The Charity Commission should abandon the summary information return element of charity accounts and introduce fines for organisations that file their accounts late, according to the Institute of Chartered Accountants in England and Wales.
The membership body for chartered accountants made the recommendations as part of its response to the commission’s consultation Register of Charities: A Review of Information Collected from Charities.
The SIR provides information on a charity’s aims, activities and achievements, and is currently a requirement for all organisations with annual incomes of more than £1m.
In its response, Anne Davis, head of charity and the voluntary sector at the ICAEW, said that the SIR should be discontinued on the grounds that the information it contained was unnecessary. She said: "The accounts of charities contain vast amounts of information that is looked at by their stakeholders and, if appropriate, externally scrutinised. As the accounts are easily accessible on the Charity Commission’s website, there is no reason to require information to be duplicated through other channels such as the SIR."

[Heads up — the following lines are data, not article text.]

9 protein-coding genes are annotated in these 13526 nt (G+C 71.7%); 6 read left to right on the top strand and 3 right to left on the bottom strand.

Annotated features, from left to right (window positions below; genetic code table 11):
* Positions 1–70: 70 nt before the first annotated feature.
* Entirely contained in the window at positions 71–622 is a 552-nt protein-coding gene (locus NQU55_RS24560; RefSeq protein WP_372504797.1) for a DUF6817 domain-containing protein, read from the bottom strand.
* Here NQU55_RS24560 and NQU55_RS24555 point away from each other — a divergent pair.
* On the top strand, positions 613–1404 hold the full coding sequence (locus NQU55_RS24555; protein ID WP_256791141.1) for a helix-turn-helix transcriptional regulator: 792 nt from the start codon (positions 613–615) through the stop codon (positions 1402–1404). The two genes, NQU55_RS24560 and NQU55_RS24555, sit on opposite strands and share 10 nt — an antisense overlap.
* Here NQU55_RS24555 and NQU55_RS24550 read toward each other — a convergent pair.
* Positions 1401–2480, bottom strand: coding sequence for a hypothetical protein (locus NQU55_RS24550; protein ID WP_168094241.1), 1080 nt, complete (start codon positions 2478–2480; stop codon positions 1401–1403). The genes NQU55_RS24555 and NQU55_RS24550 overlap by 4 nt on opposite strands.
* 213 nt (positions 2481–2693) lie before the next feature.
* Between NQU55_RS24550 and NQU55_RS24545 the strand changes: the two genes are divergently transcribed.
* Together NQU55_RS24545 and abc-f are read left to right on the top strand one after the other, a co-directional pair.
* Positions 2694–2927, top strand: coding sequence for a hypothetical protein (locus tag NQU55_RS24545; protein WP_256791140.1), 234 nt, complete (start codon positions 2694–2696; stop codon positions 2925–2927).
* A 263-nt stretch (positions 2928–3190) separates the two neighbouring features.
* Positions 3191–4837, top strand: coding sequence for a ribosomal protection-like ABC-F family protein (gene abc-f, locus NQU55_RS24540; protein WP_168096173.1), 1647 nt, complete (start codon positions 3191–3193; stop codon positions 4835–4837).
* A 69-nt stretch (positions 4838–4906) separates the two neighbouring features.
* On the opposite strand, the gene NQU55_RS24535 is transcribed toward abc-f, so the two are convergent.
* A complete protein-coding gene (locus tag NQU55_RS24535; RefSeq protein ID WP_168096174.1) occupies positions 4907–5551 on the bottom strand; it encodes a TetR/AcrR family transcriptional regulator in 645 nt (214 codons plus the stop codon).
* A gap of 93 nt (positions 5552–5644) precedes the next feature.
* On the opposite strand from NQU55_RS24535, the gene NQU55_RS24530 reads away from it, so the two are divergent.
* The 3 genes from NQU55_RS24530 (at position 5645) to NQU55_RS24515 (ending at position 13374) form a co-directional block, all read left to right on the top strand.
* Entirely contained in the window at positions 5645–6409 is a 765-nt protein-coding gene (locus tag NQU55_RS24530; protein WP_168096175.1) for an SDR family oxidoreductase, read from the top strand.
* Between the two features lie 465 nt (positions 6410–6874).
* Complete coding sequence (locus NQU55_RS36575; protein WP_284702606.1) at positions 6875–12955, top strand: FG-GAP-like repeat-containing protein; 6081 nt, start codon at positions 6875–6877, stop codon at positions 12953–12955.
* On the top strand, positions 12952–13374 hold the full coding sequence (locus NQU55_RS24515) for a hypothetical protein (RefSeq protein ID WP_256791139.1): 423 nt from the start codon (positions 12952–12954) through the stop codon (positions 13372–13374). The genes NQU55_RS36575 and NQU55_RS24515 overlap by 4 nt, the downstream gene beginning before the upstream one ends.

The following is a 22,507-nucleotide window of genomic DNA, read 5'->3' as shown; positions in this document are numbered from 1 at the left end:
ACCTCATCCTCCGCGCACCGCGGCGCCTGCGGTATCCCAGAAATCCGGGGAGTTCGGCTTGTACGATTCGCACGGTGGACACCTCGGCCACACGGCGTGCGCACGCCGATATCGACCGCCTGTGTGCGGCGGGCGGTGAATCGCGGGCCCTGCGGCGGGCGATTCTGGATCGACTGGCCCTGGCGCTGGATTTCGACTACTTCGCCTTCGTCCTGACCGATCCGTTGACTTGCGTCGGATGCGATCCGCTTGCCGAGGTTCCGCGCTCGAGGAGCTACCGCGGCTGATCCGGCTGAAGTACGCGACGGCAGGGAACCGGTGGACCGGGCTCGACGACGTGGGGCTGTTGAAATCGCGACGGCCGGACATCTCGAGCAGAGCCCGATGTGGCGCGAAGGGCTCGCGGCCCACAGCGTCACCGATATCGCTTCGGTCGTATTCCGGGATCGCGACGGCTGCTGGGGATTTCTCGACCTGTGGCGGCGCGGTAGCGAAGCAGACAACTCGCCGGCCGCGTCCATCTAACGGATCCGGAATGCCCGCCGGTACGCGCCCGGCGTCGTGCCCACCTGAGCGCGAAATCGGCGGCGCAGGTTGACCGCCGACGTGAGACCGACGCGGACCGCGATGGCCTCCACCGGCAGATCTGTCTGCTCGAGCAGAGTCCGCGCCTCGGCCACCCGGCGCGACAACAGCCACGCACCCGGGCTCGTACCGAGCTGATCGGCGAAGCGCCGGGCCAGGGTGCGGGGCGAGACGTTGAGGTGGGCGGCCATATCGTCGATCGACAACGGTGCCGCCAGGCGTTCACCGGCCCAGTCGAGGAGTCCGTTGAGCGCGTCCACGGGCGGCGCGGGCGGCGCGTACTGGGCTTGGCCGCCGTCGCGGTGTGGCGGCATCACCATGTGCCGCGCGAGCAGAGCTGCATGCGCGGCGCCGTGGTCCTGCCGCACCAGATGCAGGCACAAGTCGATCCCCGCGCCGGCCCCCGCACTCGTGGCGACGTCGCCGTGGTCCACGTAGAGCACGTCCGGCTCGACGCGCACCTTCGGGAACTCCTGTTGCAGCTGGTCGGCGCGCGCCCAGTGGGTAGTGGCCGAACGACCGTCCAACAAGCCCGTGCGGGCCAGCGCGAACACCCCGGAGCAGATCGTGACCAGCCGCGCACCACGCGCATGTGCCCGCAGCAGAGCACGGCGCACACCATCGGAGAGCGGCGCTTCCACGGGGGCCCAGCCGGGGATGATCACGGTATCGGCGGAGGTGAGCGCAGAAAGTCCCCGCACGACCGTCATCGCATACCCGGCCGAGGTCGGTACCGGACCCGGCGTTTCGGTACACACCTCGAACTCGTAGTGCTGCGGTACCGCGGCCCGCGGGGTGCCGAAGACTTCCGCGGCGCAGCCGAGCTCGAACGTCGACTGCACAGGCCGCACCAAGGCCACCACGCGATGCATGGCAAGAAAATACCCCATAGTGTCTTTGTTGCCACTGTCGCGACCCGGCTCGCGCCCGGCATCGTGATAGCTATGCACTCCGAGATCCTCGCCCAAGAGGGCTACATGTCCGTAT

The ICAEW added that it supported the introduction of a fining system by the commission for charities that failed to file their accounts within the 10-month deadline, pointing out that the current naming-and-shaming approach was inadequate. But the institute acknowledged that there should be consultation to determine possible exceptions to the fines and how they should be collected. It also opposed introducing incentives or rewards to charities that file early, saying that such a move was unlikely to "have much impact".The organisation said the commission should also consider including a charity’s governing documents within its register along with historical information such as whether a charity had been formed from a merger of one or more charities.